I fucking HATE Marxism.

    Comment by Patrick J. Mullins — 7 July 2008 @ 6:07 pm

  18. Well anyhow, Tolkein’s books of fantasy opened a genre that didn’t really exist before. I read all three to my daughter as bedtime stories when she was little and she didn’t even fall asleep during all the slow trudging through middle earth that they cut from the movies as being too boring. They’re not great writing, and neither was Philip Dick a great writer, but they both brought something to the table.

    In his second preface to The Birth of Tragedy, fifteen years after he wrote the first preface in honor of Wagner, Nietzsche asks:

    Is it possible to assume — in the face of all the up-to-date notions on that subject, in defiance of all the known prejudices of our democratic age — that the great optimist-rationalist-utilitarian victory, together with democracy, its political contemporary, was at bottom nothing other than a symptom of declining strength, approaching senility, somatic exhaustion — it, not its opposite, pessimism? Could it be that Epicurus was an optimist — precisely because he suffered?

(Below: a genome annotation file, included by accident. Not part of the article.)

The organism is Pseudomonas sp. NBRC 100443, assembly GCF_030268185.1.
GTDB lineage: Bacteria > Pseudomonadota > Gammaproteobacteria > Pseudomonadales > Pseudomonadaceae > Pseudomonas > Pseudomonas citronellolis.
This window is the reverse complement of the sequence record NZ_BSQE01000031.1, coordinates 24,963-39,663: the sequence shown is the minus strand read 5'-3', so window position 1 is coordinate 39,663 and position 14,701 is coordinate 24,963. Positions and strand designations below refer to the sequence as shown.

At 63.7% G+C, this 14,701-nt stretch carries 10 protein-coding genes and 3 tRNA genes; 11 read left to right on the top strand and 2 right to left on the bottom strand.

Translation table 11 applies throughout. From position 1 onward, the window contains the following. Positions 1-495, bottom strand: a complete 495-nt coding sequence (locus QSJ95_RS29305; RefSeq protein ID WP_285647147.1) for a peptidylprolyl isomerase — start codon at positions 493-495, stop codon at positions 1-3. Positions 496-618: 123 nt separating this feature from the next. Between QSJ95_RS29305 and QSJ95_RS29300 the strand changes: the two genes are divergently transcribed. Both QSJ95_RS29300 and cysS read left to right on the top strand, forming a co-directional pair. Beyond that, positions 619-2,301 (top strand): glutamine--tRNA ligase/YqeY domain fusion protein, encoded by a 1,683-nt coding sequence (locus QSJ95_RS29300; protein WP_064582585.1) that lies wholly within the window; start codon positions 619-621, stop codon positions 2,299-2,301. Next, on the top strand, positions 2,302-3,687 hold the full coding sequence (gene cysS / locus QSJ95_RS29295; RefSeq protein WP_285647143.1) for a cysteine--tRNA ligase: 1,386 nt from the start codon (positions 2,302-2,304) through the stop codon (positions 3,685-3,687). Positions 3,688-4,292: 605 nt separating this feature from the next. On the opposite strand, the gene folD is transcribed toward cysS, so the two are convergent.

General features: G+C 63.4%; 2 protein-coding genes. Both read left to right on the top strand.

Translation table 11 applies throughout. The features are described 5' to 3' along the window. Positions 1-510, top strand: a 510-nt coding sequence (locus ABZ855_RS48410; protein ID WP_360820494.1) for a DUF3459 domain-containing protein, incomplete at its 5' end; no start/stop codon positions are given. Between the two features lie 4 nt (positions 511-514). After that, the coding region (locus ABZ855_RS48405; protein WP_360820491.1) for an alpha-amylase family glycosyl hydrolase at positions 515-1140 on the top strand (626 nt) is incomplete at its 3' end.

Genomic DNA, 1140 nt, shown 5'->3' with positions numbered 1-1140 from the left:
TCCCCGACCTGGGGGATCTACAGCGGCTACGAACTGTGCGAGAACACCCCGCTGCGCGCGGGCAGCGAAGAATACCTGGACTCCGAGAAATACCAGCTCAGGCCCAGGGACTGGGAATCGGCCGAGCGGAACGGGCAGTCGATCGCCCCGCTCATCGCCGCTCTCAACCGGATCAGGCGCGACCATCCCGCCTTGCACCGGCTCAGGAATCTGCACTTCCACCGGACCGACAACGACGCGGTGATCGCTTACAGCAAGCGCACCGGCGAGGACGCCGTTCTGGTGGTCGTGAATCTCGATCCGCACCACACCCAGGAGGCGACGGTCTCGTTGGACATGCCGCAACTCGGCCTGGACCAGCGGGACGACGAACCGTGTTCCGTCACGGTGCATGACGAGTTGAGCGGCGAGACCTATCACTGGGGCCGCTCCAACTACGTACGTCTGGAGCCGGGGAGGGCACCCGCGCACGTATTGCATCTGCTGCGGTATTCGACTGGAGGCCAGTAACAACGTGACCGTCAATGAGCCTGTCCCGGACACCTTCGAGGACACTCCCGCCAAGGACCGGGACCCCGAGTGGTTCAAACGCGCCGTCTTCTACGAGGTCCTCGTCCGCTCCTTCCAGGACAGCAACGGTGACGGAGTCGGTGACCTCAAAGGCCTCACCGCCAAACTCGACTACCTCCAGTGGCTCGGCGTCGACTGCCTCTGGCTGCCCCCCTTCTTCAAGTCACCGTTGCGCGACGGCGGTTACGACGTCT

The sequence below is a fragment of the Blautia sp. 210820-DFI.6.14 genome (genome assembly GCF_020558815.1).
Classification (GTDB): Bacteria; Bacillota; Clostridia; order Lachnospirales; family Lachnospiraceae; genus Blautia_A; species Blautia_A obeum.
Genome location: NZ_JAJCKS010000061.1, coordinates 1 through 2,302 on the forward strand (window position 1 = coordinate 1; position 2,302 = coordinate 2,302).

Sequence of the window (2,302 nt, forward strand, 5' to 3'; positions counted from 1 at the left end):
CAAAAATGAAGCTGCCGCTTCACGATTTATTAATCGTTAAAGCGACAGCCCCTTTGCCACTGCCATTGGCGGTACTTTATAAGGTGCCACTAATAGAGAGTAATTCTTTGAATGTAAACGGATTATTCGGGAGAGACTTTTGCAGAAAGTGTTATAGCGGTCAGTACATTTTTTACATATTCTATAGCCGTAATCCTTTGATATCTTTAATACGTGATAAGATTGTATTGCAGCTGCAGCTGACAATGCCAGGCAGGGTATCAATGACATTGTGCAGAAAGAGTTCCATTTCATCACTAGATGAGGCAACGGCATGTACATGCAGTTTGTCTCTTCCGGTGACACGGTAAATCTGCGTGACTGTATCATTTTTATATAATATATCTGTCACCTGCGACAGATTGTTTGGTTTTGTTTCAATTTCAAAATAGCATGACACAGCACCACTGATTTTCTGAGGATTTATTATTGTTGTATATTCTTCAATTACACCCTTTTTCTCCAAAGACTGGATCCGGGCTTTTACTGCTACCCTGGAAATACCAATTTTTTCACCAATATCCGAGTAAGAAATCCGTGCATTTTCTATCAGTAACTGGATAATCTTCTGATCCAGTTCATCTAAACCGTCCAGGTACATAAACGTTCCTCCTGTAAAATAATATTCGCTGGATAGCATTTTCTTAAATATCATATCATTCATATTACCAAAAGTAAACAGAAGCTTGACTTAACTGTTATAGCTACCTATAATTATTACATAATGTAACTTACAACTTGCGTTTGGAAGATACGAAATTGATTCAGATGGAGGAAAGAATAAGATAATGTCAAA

Tragedy is possible only in the wake of grand passions and ambitions that have failed. Without the grandness all you get is disappointment. Is it better to fail grandly than to succeed modestly? And is it possible to sustain the grandness of tragic failure, even to anticipate its inevitability, without succumbing to resentment, ironic detachment, pissiness, etc.? Thinking along these lines, I doubt whether immanent rhizomes flowing unchecked through its human channels can possibly generate tragic results. Tragedy depends on mighty force meeting mighty resistance, whereas the aimless vectors of immanence merely carom off, change course and carry on when they hit an obstacle — like being one with the Tao I suppose. Do I believe what I’m saying here? If I believe it do I live it? To sustain oneself in a vital pessimism requires something like heroic fortitude. Still, I’d far rather be the hero who prevails. But I think the myths tell us that the difference between heroic victory and defeat depends less on the fortitude of the hero and far more on fate and chance. Still, you can’t win if you don’t buy a ticket.